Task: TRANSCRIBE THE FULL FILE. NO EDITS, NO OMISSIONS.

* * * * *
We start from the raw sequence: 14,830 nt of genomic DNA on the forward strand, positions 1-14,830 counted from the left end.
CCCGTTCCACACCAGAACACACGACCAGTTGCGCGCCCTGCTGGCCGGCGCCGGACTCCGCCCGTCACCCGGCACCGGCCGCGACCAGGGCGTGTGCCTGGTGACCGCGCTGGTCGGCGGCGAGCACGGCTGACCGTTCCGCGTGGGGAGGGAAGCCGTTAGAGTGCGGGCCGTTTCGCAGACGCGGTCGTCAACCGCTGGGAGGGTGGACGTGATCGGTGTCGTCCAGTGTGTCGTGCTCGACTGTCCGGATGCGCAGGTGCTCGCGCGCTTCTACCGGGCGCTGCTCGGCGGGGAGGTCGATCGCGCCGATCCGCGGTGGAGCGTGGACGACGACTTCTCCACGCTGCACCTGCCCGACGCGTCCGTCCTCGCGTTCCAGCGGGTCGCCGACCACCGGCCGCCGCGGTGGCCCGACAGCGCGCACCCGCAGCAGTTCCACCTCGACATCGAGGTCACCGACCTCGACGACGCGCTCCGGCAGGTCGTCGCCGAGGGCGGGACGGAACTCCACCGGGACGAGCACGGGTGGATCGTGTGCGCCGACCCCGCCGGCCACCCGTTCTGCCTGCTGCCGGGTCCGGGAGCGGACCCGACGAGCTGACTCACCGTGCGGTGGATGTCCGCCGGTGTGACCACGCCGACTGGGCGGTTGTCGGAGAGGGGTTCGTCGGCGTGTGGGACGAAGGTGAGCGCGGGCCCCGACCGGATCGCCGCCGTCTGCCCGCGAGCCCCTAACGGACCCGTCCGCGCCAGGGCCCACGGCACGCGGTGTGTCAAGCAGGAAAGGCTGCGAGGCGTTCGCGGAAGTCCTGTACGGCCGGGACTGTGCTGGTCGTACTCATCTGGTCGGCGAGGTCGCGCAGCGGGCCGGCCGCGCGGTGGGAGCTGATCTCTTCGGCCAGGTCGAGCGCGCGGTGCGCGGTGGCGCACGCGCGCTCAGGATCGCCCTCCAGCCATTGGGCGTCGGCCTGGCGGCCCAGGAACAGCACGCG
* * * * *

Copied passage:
We start from the raw sequence: 14,830 nt of genomic DNA on the forward strand, positions 1-14,830 counted from the left end.
CCCGTTCCACACCAGAACACACGACCAGTTGCGCGCCCTGCTGGCCGGCGCCGGACTCCGCCCGTCACCCGGCACCGGCCGCGACCAGGGCGTGTGCCTGGTGACCGCGCTGGTCGGCGGCGAGCACGGCTGACCGTTCCGCGTGGGGAGGGAAGCCGTTAGAGTGCGGGCCGTTTCGCAGACGCGGTCGTCAACCGCTGGGAGGGTGGACGTGATCGGTGTCGTCCAGTGTGTCGTGCTCGACTGTCCGGATGCGCAGGTGCTCGCGCGCTTCTACCGGGCGCTGCTCGGCGGGGAGGTCGATCGCGCCGATCCGCGGTGGAGCGTGGACGACGACTTCTCCACGCTGCACCTGCCCGACGCGTCCGTCCTCGCGTTCCAGCGGGTCGCCGACCACCGGCCGCCGCGGTGGCCCGACAGCGCGCACCCGCAGCAGTTCCACCTCGACATCGAGGTCACCGACCTCGACGACGCGCTCCGGCAGGTCGTCGCCGAGGGCGGGACGGAACTCCACCGGGACGAGCACGGGTGGATCGTGTGCGCCGACCCCGCCGGCCACCCGTTCTGCCTGCTGCCGGGTCCGGGAGCGGACCCGACGAGCTGACTCACCGTGCGGTGGATGTCCGCCGGTGTGACCACGCCGACTGGGCGGTTGTCGGAGAGGGGTTCGTCGGCGTGTGGGACGAAGGTGAGCGCGGGCCCCGACCGGATCGCCGCCGTCTGCCCGCGAGCCCCTAACGGACCCGTCCGCGCCAGGGCCCACGGCACGCGGTGTGTCAAGCAGGAAAGGCTGCGAGGCGTTCGCGGAAGTCCTGTACGGCCGGGACTGTGCTGGTCGTACTCATCTGGTCGGCGAGGTCGCGCAGCGGGCCGGCCGCGCGGTGGGAGCTGATCTCTTCGGCCAGGTCGAGCGCGCGGTGCGCGGTGGCGCACGCGCGCTCAGGATCGCCCTCCAGCCATTGGGCGTCGGCCTGGCGGCCCAGGAACAGCACGCG